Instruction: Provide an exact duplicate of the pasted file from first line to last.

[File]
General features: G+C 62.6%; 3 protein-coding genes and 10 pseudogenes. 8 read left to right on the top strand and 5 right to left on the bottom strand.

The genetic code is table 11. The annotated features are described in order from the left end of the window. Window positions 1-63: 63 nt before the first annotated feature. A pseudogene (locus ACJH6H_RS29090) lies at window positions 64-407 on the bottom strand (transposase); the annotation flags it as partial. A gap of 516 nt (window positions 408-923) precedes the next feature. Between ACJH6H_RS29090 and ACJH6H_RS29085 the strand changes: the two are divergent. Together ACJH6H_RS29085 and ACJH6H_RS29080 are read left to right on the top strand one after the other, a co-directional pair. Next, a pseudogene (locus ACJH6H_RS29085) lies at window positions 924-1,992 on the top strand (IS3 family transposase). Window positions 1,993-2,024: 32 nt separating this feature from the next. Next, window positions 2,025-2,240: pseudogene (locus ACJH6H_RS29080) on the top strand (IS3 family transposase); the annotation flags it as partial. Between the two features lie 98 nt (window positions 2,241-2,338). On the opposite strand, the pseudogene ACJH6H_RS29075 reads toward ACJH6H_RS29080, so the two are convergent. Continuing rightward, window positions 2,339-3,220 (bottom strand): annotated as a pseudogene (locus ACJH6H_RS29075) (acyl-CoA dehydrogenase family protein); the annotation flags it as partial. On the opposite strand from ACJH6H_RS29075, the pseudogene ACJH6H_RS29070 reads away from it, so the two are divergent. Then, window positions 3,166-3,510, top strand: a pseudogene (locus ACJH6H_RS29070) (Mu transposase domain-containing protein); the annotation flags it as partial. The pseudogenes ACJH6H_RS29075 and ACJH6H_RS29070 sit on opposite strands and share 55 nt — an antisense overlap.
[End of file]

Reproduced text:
General features: G+C 62.6%; 3 protein-coding genes and 10 pseudogenes. 8 read left to right on the top strand and 5 right to left on the bottom strand.

The genetic code is table 11. The annotated features are described in order from the left end of the window. Window positions 1-63: 63 nt before the first annotated feature. A pseudogene (locus ACJH6H_RS29090) lies at window positions 64-407 on the bottom strand (transposase); the annotation flags it as partial. A gap of 516 nt (window positions 408-923) precedes the next feature. Between ACJH6H_RS29090 and ACJH6H_RS29085 the strand changes: the two are divergent. Together ACJH6H_RS29085 and ACJH6H_RS29080 are read left to right on the top strand one after the other, a co-directional pair. Next, a pseudogene (locus ACJH6H_RS29085) lies at window positions 924-1,992 on the top strand (IS3 family transposase). Window positions 1,993-2,024: 32 nt separating this feature from the next. Next, window positions 2,025-2,240: pseudogene (locus ACJH6H_RS29080) on the top strand (IS3 family transposase); the annotation flags it as partial. Between the two features lie 98 nt (window positions 2,241-2,338). On the opposite strand, the pseudogene ACJH6H_RS29075 reads toward ACJH6H_RS29080, so the two are convergent. Continuing rightward, window positions 2,339-3,220 (bottom strand): annotated as a pseudogene (locus ACJH6H_RS29075) (acyl-CoA dehydrogenase family protein); the annotation flags it as partial. On the opposite strand from ACJH6H_RS29075, the pseudogene ACJH6H_RS29070 reads away from it, so the two are divergent. Then, window positions 3,166-3,510, top strand: a pseudogene (locus ACJH6H_RS29070) (Mu transposase domain-containing protein); the annotation flags it as partial. The pseudogenes ACJH6H_RS29075 and ACJH6H_RS29070 sit on opposite strands and share 55 nt — an antisense overlap.